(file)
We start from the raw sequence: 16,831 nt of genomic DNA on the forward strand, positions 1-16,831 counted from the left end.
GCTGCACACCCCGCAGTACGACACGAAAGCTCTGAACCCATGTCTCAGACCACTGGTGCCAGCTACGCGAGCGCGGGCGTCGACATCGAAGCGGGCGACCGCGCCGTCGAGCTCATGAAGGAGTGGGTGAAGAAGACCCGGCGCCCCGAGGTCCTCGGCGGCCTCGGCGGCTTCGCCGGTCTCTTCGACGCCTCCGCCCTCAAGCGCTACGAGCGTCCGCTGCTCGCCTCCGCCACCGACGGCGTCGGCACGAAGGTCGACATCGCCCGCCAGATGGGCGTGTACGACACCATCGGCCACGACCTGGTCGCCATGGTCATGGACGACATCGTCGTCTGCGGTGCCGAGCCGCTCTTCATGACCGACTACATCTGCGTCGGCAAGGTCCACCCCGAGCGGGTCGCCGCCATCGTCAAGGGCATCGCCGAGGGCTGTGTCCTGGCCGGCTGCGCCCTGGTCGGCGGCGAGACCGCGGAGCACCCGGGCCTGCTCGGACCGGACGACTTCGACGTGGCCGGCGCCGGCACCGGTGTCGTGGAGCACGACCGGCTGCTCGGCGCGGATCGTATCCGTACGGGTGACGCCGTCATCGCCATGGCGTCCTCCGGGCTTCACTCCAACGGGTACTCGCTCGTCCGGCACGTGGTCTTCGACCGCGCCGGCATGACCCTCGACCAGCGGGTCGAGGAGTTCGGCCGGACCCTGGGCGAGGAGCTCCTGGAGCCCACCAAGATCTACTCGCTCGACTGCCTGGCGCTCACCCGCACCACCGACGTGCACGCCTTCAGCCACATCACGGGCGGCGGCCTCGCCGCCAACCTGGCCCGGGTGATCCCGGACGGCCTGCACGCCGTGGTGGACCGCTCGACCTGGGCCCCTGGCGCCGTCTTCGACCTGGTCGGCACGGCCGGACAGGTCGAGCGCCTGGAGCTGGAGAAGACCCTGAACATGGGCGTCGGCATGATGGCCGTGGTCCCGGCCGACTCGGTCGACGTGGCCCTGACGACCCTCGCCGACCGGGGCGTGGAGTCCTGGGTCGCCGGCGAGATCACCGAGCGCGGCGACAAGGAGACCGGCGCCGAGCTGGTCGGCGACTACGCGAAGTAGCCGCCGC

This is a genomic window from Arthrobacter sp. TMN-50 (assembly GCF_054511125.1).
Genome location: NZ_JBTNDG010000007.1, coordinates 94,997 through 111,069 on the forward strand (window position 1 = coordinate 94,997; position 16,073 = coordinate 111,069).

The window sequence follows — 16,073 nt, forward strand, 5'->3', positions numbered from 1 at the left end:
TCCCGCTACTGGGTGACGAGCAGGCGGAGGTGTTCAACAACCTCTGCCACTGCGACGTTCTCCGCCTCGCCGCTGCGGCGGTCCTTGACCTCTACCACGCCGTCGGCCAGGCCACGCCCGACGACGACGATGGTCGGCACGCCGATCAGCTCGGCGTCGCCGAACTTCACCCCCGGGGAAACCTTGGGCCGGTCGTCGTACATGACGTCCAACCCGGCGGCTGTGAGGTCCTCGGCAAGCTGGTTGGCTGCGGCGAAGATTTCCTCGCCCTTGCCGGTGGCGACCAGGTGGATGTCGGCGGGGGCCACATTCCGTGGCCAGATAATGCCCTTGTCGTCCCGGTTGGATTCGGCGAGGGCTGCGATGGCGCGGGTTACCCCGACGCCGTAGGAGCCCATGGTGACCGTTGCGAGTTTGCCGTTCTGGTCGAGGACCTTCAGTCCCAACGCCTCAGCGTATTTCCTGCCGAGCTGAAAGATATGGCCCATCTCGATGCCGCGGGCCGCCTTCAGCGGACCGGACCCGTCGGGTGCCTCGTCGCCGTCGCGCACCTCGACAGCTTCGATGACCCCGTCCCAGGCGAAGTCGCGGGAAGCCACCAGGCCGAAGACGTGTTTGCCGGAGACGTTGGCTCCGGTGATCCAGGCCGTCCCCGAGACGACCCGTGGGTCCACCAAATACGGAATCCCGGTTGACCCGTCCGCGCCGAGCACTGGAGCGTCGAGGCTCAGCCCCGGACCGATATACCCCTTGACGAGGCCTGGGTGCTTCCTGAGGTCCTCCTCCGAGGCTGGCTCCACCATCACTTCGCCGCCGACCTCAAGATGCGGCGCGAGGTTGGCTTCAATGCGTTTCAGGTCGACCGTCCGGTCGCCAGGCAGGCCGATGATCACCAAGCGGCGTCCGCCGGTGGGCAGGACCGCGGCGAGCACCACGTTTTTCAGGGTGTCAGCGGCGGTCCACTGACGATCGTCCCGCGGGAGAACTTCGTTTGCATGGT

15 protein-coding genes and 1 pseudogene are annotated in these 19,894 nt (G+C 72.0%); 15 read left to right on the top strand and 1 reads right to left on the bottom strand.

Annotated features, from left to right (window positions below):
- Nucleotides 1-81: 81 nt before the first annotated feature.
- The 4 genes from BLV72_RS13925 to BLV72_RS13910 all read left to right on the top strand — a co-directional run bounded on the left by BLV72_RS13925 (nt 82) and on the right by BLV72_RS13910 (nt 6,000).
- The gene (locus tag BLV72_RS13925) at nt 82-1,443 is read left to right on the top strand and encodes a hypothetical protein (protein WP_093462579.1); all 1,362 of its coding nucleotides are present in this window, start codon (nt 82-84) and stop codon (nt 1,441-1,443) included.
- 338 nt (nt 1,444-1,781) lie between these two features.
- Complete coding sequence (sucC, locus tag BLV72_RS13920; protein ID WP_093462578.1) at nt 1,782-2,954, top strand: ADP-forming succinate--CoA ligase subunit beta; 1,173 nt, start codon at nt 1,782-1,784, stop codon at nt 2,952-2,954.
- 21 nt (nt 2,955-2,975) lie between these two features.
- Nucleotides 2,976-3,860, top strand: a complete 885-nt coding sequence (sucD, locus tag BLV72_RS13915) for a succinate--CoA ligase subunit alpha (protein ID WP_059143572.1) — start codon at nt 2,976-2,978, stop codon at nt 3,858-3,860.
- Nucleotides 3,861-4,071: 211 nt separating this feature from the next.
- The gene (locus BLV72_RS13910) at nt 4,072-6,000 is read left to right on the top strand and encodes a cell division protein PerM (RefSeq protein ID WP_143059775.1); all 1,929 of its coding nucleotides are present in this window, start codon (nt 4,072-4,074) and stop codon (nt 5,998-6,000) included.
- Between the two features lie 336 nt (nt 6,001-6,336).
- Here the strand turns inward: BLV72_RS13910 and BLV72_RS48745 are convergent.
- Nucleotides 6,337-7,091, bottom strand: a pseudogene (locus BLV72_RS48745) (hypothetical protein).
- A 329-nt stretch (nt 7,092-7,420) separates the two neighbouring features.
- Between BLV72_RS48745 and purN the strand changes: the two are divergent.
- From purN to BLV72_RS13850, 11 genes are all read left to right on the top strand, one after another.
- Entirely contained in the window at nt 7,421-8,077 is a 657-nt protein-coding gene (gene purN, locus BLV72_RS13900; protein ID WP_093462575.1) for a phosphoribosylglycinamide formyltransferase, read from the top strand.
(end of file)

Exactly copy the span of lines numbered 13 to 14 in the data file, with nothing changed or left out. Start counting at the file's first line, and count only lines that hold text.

- Complete coding sequence (sucC, locus tag BLV72_RS13920; protein ID WP_093462578.1) at nt 1,782-2,954, top strand: ADP-forming succinate--CoA ligase subunit beta; 1,173 nt, start codon at nt 1,782-1,784, stop codon at nt 2,952-2,954.
- 21 nt (nt 2,955-2,975) lie between these two features.